Bonnie and Clyde's Bonnie and Clyde
We're certainly not going to compile a tribute to Bonnie and Clyde couples and not include the definitive Bonnie and Clyde. Warren Beatty and Faye Dunaway inhabited the notorious crime couple and helped define the pair as symbols of counter culture. They were in love…but they also shot tommy guns and stole people's hard-earned cash. Back in 1967, Bonnie and Clyde shocked the nation. Now, anti-heroes are perfectly acceptable—to the point that Bonnie and Clyde may not even deserve the "anti" in their label!
August is the time of year when cable television's innovator of "reality" shows, The Discovery Channel, encourages us to turn our thoughts to the possibility of being eaten alive by giant fish. That's right, the 13th annual "Shark Week" kicks off today. This year, perhaps feeling the pressure to outperform all the newer reality shows in the ratings, we move a step closer to actually feeding the documentary filmmakers directly to the animals in "Giants: Sharks" (today at 10 p.m. PDT).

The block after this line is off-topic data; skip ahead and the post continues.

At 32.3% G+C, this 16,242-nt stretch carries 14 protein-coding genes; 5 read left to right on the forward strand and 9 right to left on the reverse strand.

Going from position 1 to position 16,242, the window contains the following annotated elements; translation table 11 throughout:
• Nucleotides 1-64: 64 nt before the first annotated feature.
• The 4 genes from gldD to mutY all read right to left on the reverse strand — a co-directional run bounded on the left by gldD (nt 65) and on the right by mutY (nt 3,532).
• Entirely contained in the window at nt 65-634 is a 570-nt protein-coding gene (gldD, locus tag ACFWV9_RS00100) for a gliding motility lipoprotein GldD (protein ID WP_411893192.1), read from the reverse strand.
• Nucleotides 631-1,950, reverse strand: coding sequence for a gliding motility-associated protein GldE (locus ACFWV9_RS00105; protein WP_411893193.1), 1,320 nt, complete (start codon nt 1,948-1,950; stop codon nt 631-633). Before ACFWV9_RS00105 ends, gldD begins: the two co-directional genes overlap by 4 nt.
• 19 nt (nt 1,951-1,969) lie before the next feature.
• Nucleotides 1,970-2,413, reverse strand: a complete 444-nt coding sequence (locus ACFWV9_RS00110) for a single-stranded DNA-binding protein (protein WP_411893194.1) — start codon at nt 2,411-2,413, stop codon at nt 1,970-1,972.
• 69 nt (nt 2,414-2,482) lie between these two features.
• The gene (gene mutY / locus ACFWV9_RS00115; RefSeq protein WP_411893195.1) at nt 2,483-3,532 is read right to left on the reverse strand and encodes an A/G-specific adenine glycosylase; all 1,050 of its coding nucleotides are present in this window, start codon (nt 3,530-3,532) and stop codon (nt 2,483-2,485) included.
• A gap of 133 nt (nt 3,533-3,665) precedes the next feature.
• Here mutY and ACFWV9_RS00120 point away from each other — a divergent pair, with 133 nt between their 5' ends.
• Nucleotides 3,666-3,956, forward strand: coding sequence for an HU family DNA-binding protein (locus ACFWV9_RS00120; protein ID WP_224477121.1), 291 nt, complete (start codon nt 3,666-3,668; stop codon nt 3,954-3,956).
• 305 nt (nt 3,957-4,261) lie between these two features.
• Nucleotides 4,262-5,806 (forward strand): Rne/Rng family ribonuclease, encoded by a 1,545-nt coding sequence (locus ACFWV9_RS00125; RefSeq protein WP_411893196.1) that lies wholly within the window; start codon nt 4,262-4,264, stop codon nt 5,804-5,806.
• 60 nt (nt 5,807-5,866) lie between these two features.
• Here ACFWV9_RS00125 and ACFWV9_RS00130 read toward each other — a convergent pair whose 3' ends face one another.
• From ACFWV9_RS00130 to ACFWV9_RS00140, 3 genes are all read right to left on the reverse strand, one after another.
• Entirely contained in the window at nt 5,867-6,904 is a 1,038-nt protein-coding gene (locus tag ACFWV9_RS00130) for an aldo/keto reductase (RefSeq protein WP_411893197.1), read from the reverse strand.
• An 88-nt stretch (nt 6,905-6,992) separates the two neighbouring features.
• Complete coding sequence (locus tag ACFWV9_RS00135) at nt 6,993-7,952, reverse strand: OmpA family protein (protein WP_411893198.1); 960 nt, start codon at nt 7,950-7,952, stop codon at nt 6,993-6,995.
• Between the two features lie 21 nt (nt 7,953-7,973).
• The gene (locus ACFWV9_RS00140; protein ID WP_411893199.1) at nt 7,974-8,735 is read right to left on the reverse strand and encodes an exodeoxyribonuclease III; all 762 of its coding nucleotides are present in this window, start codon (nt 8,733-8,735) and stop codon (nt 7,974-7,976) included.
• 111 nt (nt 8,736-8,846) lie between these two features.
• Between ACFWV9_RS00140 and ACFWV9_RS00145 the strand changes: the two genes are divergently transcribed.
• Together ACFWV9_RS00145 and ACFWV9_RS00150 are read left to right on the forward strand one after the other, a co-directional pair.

The cages are removed and the supersmart marine biologists voluntarily swim with Great Whites in the open ocean. "Shark Week -- Uncaged," a full seven days of docs (unlike NBC's "West Wing Week" which only lasted for three days) officially kicks off today at 9 p.m. PDT with "Sharks 3D." Yes, you'll need to get the glasses.
Tom Selleck "Running Mates" (premiering today at 8 p.m. PDT), an original made-for-cable comedy about an aspiring presidential candidate (Tom Selleck) clearly demonstrates two things we've suspected for quite sometime. First, movies about political conventions are always more interesting than actual political conventions. And second, yes, Selleck does look kind of weird without the moustache.
Faye Dunaway ("Bonnie and Clyde") and Teri Hatcher ("Lois and Clark" and those Radio Shack commercials with ex-football player turned actor Howie Long) costar as two of the many women in Selleck’s life.
On Tuesday, television finally gets around to figuring out some way to glorify stockbrokers as TNT premieres its original dramatic series "Bulls" (8 p.m. PDT and encoring all night).
A bunch of hip, young, idealistic stockbrokers (no, seriously) led by Robert "Ditto" Roberts III ("Father of the Bride") defect from Ditto's" not so young and decidedly unhip grandfather's firm to start their own (young and hip) brokerage firm. Uh, sounds really, really cool. Stanley Tucci ("Big Night") also stars.